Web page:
Date of Award
Doctor of Education (EDD)
College of Education
Parental involvement in higher education has become more prevalent on college campuses as evidenced by increased reports in news media, journalistic articles, and academic publications. Parents who play an active role in their children's day to day college experiences present a new challenge for college administrators who often find themselves attempting to address parents' concerns while being mindful of student development goals as well as complying with federal laws like the Family Educational Rights and Privacy Act (FERPA) which protect college students' privacy. Using Nietzsche's 'perspectivism' as a conceptual rationale and employing a sequential explanatory mixed methods design, this study set out to understand a) the common concerns and expectations of parents during their children's transition to college; (b) how parents view their role during their children's college experience; (c) how institutional structures such as programs and policies mediate parental involvement on college campuses. Results from this study support the notion that parents consider themselves consumers, involved partners and investors in their children's college experience. Parental involvement in this study was driven by specific concerns parents had for their students' academic or social well being. Institutional policies were ineffective in mediating parental involvement and parents' expectations were mediated more by their student's ability to address parent's concerns than by institutional structures. An effective institutional response to parental involvement requires institutions of higher education to meaningfully engage parents in a manner that is developmentally appropriate for the student and respective of the aims and ends of the institution.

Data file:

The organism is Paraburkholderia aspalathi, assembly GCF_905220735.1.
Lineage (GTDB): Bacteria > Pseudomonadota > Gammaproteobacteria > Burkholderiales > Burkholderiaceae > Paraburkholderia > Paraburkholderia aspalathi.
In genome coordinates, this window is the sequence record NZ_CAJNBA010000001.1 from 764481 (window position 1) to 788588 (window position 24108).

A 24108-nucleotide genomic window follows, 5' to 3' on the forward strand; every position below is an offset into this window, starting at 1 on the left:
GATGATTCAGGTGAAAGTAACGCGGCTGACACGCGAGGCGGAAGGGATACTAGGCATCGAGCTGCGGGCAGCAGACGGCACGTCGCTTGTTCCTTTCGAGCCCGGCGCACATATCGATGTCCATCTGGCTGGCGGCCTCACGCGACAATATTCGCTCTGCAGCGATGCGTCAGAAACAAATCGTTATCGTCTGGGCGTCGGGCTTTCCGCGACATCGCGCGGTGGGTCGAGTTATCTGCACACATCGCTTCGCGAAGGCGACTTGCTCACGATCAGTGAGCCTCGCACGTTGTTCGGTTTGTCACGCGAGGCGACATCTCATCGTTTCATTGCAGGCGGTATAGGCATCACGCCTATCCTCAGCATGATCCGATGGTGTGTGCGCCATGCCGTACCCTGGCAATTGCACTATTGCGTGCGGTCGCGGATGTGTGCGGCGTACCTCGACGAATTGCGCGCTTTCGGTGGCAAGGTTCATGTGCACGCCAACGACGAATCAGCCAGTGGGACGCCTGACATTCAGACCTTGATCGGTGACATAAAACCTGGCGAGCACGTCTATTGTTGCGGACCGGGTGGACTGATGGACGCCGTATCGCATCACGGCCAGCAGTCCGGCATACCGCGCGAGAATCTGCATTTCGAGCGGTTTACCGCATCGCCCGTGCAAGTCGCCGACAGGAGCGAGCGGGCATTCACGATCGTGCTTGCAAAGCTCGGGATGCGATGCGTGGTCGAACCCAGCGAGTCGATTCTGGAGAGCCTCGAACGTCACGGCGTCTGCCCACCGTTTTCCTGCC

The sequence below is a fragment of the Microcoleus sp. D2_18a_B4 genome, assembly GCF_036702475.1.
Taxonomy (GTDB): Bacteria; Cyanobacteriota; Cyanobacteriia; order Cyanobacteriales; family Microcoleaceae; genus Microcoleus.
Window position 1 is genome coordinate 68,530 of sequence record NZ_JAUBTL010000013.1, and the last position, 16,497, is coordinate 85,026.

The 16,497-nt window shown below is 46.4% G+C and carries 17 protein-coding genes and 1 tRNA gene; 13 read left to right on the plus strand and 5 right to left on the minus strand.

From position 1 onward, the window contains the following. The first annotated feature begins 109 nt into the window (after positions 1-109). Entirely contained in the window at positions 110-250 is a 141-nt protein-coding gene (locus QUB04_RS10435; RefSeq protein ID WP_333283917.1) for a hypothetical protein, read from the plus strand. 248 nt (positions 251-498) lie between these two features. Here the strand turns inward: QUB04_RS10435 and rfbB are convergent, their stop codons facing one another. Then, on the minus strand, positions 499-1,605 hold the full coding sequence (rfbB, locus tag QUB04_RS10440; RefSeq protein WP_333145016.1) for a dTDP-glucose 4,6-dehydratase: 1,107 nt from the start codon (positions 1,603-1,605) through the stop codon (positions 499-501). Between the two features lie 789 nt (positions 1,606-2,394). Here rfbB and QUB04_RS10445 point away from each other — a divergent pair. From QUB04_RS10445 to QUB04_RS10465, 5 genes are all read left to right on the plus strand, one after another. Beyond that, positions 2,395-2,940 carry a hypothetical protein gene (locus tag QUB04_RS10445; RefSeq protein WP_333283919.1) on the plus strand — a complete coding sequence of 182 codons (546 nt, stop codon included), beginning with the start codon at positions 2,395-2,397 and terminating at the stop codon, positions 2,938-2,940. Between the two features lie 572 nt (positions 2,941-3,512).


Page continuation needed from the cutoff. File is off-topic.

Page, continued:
Onu, Wilson, "Parental Involvement in Higher Education: Understanding the Concerns and Expectations of the Parents of College Students" (2015). Graduate-Level Student Theses, Dissertations, and Portfolios. 166.